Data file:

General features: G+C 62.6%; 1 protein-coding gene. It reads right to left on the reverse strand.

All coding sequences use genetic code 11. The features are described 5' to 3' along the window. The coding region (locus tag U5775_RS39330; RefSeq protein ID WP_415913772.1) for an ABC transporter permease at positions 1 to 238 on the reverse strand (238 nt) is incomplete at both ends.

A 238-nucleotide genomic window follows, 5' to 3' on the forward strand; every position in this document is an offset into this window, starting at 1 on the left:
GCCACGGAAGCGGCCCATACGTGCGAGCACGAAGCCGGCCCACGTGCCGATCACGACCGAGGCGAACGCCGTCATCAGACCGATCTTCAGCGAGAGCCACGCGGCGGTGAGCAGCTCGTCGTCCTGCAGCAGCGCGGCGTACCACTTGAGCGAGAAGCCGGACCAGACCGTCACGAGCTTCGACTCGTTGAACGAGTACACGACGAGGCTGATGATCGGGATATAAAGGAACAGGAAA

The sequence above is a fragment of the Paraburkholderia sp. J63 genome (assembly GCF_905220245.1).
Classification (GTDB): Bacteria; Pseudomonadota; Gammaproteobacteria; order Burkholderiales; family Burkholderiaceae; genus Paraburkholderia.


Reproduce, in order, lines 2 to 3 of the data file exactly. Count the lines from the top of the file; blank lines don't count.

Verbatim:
All coding sequences use genetic code 11. The features are described 5' to 3' along the window. The coding region (locus tag U5775_RS39330; RefSeq protein ID WP_415913772.1) for an ABC transporter permease at positions 1 to 238 on the reverse strand (238 nt) is incomplete at both ends.

A 238-nucleotide genomic window follows, 5' to 3' on the forward strand; every position in this document is an offset into this window, starting at 1 on the left: